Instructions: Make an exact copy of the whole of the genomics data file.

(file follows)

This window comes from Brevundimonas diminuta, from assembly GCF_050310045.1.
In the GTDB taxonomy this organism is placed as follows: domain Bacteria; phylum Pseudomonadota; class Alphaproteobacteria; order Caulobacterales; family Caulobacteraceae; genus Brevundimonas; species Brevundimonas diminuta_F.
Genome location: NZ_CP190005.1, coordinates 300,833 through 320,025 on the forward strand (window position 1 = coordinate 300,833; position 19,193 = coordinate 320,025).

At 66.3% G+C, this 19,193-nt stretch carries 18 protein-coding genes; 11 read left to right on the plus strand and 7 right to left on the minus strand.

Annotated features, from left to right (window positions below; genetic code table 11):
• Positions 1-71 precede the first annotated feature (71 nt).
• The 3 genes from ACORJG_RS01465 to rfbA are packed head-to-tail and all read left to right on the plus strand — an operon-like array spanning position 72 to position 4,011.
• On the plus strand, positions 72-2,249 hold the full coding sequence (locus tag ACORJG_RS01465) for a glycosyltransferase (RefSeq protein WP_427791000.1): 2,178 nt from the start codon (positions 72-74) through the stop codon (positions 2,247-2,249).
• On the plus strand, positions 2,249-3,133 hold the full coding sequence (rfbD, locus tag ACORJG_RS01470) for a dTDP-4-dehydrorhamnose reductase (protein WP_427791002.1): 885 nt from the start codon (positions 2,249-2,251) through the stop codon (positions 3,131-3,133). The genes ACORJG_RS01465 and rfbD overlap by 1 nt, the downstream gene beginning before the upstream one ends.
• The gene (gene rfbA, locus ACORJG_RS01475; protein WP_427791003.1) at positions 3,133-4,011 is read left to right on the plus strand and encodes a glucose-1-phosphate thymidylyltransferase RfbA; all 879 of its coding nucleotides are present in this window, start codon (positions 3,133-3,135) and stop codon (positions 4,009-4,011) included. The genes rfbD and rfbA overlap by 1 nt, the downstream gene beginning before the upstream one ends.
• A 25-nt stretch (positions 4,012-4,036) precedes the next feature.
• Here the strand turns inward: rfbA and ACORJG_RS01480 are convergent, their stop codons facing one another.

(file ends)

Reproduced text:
This window comes from Brevundimonas diminuta, from assembly GCF_050310045.1.
In the GTDB taxonomy this organism is placed as follows: domain Bacteria; phylum Pseudomonadota; class Alphaproteobacteria; order Caulobacterales; family Caulobacteraceae; genus Brevundimonas; species Brevundimonas diminuta_F.
Genome location: NZ_CP190005.1, coordinates 300,833 through 320,025 on the forward strand (window position 1 = coordinate 300,833; position 19,193 = coordinate 320,025).

At 66.3% G+C, this 19,193-nt stretch carries 18 protein-coding genes; 11 read left to right on the plus strand and 7 right to left on the minus strand.

Annotated features, from left to right (window positions below; genetic code table 11):
• Positions 1-71 precede the first annotated feature (71 nt).
• The 3 genes from ACORJG_RS01465 to rfbA are packed head-to-tail and all read left to right on the plus strand — an operon-like array spanning position 72 to position 4,011.
• On the plus strand, positions 72-2,249 hold the full coding sequence (locus tag ACORJG_RS01465) for a glycosyltransferase (RefSeq protein WP_427791000.1): 2,178 nt from the start codon (positions 72-74) through the stop codon (positions 2,247-2,249).
• On the plus strand, positions 2,249-3,133 hold the full coding sequence (rfbD, locus tag ACORJG_RS01470) for a dTDP-4-dehydrorhamnose reductase (protein WP_427791002.1): 885 nt from the start codon (positions 2,249-2,251) through the stop codon (positions 3,131-3,133). The genes ACORJG_RS01465 and rfbD overlap by 1 nt, the downstream gene beginning before the upstream one ends.
• The gene (gene rfbA, locus ACORJG_RS01475; protein WP_427791003.1) at positions 3,133-4,011 is read left to right on the plus strand and encodes a glucose-1-phosphate thymidylyltransferase RfbA; all 879 of its coding nucleotides are present in this window, start codon (positions 3,133-3,135) and stop codon (positions 4,009-4,011) included. The genes rfbD and rfbA overlap by 1 nt, the downstream gene beginning before the upstream one ends.
• A 25-nt stretch (positions 4,012-4,036) precedes the next feature.
• Here the strand turns inward: rfbA and ACORJG_RS01480 are convergent, their stop codons facing one another.